Mayor Bill de Blasio signed into law this week a bill that requires all New York City websites to provide, “whenever practicable,” translations for the six most common languages other than English. In New York, these are Spanish, Chinese, Russian, Bengali, French Creole, and Korean.
The local law, called Int. 673-A, requires the addition of a new translation feature in addition to the existing Google Translate tool that translates the NYC.gov homepage into some 90 languages. While the current Google translation is accessible via a dropdown menu at NYC.gov, Int. 673-A provides that limited-English speakers see a prompt for a language version of their choice.
In his testimony before a City Council Committee, Chris Long, Assistant Commissioner for Web Strategy and Operations at the Department of IT and Telecommunications, called the existing Google Translate feature a “short-term solution” by the City, whose vision is “for every agency to translate essential parts of their web pages into the top languages spoken by their constituencies.”
That vision drives New York’s Language Access Program, and Int. 673-A gives it teeth as it takes effect 90 days from the date it was enacted into law.
At the same meeting, Long said the Mayor’s Office had already launched the Language Access Program back in January 2015. The Program, according to Long, is overseen by Azadeh Khalili, the new Executive Director for Language Access Initiatives.
“The vision is for every agency to translate essential parts of their web pages into the top languages spoken by their constituencies.” – Chris Long, Assistant Commissioner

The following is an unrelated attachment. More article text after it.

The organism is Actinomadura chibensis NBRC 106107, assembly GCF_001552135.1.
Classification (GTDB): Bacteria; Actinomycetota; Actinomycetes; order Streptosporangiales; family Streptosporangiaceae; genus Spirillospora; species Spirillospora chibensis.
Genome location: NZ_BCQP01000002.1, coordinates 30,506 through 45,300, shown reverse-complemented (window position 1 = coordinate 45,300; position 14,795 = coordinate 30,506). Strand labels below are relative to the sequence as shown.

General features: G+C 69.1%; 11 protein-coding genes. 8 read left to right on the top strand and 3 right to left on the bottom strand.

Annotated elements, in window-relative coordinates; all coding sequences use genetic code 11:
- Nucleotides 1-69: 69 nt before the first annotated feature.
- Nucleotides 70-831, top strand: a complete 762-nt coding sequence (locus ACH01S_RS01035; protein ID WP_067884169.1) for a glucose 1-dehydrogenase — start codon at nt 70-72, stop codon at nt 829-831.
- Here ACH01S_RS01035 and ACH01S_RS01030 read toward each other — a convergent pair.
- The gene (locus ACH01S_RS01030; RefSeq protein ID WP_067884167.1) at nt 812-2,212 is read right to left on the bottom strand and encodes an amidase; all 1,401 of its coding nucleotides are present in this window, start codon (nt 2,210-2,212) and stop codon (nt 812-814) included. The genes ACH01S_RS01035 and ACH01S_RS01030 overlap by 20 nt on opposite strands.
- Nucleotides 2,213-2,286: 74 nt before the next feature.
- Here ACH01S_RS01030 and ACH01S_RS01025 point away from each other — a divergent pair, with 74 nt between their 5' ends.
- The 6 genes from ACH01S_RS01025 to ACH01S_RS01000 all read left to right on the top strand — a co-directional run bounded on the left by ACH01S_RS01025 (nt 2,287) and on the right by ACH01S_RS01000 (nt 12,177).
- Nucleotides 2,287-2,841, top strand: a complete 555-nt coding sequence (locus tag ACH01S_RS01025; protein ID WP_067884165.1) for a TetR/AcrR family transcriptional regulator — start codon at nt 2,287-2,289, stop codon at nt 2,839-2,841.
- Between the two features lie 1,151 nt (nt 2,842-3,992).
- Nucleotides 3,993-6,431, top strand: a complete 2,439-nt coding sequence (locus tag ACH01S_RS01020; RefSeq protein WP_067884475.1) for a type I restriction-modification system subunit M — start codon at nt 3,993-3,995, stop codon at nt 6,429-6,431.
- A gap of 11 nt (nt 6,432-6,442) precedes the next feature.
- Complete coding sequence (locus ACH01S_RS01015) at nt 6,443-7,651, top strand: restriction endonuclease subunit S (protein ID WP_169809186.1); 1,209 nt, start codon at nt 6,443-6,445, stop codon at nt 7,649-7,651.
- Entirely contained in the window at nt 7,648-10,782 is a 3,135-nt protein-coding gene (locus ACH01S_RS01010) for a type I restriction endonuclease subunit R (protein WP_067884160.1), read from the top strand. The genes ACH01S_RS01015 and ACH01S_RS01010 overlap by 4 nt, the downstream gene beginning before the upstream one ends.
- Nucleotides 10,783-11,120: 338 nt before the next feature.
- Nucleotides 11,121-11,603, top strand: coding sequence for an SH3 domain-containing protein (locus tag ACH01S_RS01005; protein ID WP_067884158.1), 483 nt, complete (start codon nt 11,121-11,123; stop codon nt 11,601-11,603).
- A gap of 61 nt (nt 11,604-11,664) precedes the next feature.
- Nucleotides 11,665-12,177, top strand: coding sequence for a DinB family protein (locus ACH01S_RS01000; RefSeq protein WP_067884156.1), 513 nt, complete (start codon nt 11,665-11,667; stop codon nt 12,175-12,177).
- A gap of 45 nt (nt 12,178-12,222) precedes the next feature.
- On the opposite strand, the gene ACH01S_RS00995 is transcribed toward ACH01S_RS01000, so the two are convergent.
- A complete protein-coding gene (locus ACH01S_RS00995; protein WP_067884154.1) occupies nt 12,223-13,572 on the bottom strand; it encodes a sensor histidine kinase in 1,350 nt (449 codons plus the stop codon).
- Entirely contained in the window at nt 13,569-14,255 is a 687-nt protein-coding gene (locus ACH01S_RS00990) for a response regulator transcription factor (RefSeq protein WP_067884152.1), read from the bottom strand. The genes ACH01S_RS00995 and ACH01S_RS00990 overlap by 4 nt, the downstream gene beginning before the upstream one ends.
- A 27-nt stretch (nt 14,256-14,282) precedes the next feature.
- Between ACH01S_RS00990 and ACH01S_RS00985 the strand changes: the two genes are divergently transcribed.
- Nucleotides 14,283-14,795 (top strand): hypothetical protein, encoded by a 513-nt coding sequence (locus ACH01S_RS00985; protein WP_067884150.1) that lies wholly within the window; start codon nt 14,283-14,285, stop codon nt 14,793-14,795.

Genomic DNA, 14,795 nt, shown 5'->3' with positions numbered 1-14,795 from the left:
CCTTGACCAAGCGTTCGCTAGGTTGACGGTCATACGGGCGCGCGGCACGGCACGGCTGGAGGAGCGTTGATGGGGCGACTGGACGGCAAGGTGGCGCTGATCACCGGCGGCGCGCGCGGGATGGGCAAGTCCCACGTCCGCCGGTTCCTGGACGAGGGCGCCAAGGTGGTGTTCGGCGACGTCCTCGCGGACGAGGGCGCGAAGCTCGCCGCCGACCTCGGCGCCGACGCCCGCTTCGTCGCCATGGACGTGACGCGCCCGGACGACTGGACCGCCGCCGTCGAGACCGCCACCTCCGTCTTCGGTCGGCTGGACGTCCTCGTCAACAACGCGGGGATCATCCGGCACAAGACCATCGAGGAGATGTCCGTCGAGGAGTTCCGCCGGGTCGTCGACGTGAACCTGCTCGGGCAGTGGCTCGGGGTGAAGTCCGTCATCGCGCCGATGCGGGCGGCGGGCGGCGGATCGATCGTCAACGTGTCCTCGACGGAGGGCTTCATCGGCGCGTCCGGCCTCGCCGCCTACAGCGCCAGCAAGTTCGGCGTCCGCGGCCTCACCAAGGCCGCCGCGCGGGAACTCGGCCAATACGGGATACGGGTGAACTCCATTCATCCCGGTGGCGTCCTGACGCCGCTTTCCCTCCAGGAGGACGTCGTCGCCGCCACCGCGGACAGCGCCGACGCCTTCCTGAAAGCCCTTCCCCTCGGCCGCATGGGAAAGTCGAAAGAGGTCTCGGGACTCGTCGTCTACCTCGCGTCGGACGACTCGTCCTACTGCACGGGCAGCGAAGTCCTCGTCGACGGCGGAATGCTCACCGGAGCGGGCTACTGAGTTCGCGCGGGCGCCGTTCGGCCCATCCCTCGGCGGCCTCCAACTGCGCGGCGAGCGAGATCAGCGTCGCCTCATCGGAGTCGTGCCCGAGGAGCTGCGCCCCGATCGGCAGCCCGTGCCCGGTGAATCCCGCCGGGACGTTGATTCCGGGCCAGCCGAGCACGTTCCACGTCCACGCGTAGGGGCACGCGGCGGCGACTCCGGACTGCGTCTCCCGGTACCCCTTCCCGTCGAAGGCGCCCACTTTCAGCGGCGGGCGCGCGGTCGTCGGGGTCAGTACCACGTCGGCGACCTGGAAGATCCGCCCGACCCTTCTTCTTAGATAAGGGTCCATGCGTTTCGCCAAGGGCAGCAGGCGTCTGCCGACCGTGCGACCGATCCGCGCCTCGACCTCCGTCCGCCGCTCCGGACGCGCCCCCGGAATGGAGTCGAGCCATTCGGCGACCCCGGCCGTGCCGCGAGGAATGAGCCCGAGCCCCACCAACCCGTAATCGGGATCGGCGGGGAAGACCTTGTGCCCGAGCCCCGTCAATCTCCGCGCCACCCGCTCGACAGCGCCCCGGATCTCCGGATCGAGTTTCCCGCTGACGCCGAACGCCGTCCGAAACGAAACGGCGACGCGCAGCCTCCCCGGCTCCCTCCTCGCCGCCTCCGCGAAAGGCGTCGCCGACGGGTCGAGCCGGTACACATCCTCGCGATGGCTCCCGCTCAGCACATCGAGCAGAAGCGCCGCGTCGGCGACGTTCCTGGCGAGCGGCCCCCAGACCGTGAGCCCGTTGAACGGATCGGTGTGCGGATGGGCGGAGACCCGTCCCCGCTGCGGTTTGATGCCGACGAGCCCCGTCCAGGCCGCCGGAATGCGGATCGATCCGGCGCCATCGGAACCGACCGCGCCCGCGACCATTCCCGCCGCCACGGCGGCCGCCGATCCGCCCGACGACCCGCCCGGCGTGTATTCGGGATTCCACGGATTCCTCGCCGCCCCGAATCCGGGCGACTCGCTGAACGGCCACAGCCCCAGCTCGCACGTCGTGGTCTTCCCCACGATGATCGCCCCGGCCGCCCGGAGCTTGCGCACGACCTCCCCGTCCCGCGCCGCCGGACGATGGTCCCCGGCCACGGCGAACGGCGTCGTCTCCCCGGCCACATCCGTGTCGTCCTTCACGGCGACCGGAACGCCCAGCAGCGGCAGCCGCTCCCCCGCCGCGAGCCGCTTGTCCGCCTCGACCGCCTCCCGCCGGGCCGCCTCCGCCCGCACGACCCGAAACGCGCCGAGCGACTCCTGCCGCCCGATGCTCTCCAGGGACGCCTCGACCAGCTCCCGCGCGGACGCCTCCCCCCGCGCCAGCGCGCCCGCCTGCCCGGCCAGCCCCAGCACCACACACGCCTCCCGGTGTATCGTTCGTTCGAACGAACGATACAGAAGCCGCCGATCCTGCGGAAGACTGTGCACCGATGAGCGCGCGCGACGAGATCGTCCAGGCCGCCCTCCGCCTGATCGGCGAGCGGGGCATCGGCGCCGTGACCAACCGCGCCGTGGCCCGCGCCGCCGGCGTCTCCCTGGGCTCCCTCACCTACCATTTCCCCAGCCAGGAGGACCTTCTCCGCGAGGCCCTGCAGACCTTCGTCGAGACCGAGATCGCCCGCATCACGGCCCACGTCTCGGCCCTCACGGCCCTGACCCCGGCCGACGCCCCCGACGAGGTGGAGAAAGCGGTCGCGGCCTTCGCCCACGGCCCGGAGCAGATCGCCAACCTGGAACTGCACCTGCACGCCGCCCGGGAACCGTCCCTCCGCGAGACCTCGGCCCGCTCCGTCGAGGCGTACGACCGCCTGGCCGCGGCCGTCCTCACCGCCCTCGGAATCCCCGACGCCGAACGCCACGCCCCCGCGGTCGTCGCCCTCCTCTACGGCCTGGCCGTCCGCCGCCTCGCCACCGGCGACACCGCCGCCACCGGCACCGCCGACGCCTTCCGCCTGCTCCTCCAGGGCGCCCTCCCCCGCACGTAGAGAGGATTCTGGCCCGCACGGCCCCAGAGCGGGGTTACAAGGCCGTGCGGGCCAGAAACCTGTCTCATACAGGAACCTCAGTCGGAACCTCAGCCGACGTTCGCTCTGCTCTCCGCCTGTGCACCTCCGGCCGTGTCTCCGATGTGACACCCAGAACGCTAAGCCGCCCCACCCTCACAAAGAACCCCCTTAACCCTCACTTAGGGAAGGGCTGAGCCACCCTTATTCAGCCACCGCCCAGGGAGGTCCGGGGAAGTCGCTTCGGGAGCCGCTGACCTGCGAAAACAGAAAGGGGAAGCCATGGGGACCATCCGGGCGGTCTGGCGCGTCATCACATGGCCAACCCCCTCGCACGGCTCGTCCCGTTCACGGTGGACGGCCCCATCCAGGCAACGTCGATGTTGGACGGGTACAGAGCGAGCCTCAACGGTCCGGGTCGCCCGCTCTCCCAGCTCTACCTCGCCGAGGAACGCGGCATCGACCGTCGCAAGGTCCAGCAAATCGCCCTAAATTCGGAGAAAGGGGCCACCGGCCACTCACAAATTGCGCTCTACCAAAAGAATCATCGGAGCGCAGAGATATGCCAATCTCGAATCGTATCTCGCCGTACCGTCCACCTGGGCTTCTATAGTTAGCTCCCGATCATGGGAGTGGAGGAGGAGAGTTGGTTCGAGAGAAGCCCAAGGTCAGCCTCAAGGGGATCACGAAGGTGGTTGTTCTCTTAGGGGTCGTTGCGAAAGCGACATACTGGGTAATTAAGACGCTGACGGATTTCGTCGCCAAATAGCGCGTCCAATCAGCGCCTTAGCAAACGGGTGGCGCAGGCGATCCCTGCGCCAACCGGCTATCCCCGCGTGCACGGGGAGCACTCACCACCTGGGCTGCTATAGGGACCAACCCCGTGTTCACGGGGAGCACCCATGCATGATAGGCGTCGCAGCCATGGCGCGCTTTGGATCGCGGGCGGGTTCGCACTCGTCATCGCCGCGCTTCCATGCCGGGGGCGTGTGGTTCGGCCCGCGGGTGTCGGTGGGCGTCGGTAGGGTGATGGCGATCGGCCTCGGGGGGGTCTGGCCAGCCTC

Long further disclosed, “Every public-facing agency now has a contract with a vendor for translation and interpretations services. In terms of translation of written materials, vital documents are translated by certified bilingual agency staff or outside vendors.” He added that the NYC Office of Emergency Management uses translation by staff or vendors for emergency written communications.
NYC.gov is “home to the websites of over 125 City agencies, entities, initiatives, and organizations,” Long pointed out, and it hosts around 45 million unique visitors, who view 800 million pages of content annually.
So how much will Int. 673-A cost the City of New York?
According to the law’s Fiscal Impact Statement (FIS), zero. The Department of IT and Telecommunications intends to use existing staff and resources to implement Int. 673-A. Per supporting documents, “Current Agency Resources” include existing “Contracts for Services and Training.”
Furthermore, the Department will “assign staff to compile research, assess which City websites should have a language translation feature, and carry out one-time programming and ongoing maintenance,” according to the FIS.
The same supporting documents also mention a Volunteer Language Bank that ”will be used with a vendor based translation service to provide quality assurance of translated documents.” The NYC Volunteer Language Bank had been established as early as 1989.
That is not to say utilizing the current resources under the Language Access Program for the new website translation feature will cost the City nothing. The Program’s Standard Operating Procedures (SOP) state that “Language Line” is the current contractor and was awarded the contract for the period of October 25, 2012–October 24, 2017.
Per the SOP, the Mayor’s Office and the Department of IT and Telecommunications, “is developing an online language access policy pertaining to websites. Once we procure the services of Language Line Services (sic) we will gradually upload essential documents to the website.”
LanguageLine’s rate per word is USD 0.19 for Spanish, Chinese, Italian, Russian, French, and French Créole, with a rush markup of 25.00%. Written translation in other languages bills for USD 0.24 per word, with a 25% rush markup.
These rates were quoted by LanguageLine upon awarding in 2012. Under the contract, the rates were binding for one year after awarding, and pricing adjustments may be allowed on each contract anniversary date.
As early as 2009, New York was already spending USD 26.9m on language services.
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